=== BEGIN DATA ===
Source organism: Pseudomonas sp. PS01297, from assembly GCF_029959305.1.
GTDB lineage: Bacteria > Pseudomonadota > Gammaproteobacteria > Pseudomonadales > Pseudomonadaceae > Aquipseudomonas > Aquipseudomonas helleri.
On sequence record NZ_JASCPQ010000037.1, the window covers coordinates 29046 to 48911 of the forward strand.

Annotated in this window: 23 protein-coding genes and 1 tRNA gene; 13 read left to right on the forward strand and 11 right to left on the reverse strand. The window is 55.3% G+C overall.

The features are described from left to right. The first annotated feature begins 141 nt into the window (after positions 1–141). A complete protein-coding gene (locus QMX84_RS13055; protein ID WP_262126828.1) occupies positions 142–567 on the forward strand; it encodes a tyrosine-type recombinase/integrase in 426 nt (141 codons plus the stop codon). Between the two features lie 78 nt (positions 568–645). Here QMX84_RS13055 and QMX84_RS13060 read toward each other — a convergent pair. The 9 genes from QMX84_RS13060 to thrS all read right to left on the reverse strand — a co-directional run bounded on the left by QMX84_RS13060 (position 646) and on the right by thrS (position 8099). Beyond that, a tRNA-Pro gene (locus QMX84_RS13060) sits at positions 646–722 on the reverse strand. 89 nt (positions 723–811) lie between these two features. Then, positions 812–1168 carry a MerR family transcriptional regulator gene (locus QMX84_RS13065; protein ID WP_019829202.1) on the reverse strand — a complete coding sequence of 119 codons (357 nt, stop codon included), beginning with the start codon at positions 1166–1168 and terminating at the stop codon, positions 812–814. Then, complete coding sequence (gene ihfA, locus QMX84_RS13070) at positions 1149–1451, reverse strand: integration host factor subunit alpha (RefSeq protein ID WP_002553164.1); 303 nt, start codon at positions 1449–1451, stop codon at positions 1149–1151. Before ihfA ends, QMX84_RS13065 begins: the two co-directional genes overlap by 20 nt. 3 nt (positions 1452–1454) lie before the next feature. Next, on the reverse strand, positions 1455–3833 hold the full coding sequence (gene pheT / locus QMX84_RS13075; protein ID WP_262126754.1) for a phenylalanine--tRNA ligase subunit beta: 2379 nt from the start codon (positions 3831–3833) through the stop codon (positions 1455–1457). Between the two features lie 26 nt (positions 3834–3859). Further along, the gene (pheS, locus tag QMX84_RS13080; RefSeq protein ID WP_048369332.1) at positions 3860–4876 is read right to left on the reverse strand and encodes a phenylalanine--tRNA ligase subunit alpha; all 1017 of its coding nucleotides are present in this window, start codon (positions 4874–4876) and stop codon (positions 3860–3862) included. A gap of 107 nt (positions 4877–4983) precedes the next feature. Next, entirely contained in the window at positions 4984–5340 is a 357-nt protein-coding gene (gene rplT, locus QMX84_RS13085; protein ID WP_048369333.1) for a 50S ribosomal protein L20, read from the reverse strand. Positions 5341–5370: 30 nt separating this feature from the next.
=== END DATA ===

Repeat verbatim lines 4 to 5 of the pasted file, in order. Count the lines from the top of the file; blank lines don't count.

Annotated in this window: 23 protein-coding genes and 1 tRNA gene; 13 read left to right on the forward strand and 11 right to left on the reverse strand. The window is 55.3% G+C overall.

The features are described from left to right. The first annotated feature begins 141 nt into the window (after positions 1–141). A complete protein-coding gene (locus QMX84_RS13055; protein ID WP_262126828.1) occupies positions 142–567 on the forward strand; it encodes a tyrosine-type recombinase/integrase in 426 nt (141 codons plus the stop codon). Between the two features lie 78 nt (positions 568–645). Here QMX84_RS13055 and QMX84_RS13060 read toward each other — a convergent pair. The 9 genes from QMX84_RS13060 to thrS all read right to left on the reverse strand — a co-directional run bounded on the left by QMX84_RS13060 (position 646) and on the right by thrS (position 8099). Beyond that, a tRNA-Pro gene (locus QMX84_RS13060) sits at positions 646–722 on the reverse strand. 89 nt (positions 723–811) lie between these two features. Then, positions 812–1168 carry a MerR family transcriptional regulator gene (locus QMX84_RS13065; protein ID WP_019829202.1) on the reverse strand — a complete coding sequence of 119 codons (357 nt, stop codon included), beginning with the start codon at positions 1166–1168 and terminating at the stop codon, positions 812–814. Then, complete coding sequence (gene ihfA, locus QMX84_RS13070) at positions 1149–1451, reverse strand: integration host factor subunit alpha (RefSeq protein ID WP_002553164.1); 303 nt, start codon at positions 1449–1451, stop codon at positions 1149–1151. Before ihfA ends, QMX84_RS13065 begins: the two co-directional genes overlap by 20 nt. 3 nt (positions 1452–1454) lie before the next feature. Next, on the reverse strand, positions 1455–3833 hold the full coding sequence (gene pheT / locus QMX84_RS13075; protein ID WP_262126754.1) for a phenylalanine--tRNA ligase subunit beta: 2379 nt from the start codon (positions 3831–3833) through the stop codon (positions 1455–1457). Between the two features lie 26 nt (positions 3834–3859). Further along, the gene (pheS, locus tag QMX84_RS13080; RefSeq protein ID WP_048369332.1) at positions 3860–4876 is read right to left on the reverse strand and encodes a phenylalanine--tRNA ligase subunit alpha; all 1017 of its coding nucleotides are present in this window, start codon (positions 4874–4876) and stop codon (positions 3860–3862) included. A gap of 107 nt (positions 4877–4983) precedes the next feature. Next, entirely contained in the window at positions 4984–5340 is a 357-nt protein-coding gene (gene rplT, locus QMX84_RS13085; protein ID WP_048369333.1) for a 50S ribosomal protein L20, read from the reverse strand. Positions 5341–5370: 30 nt separating this feature from the next.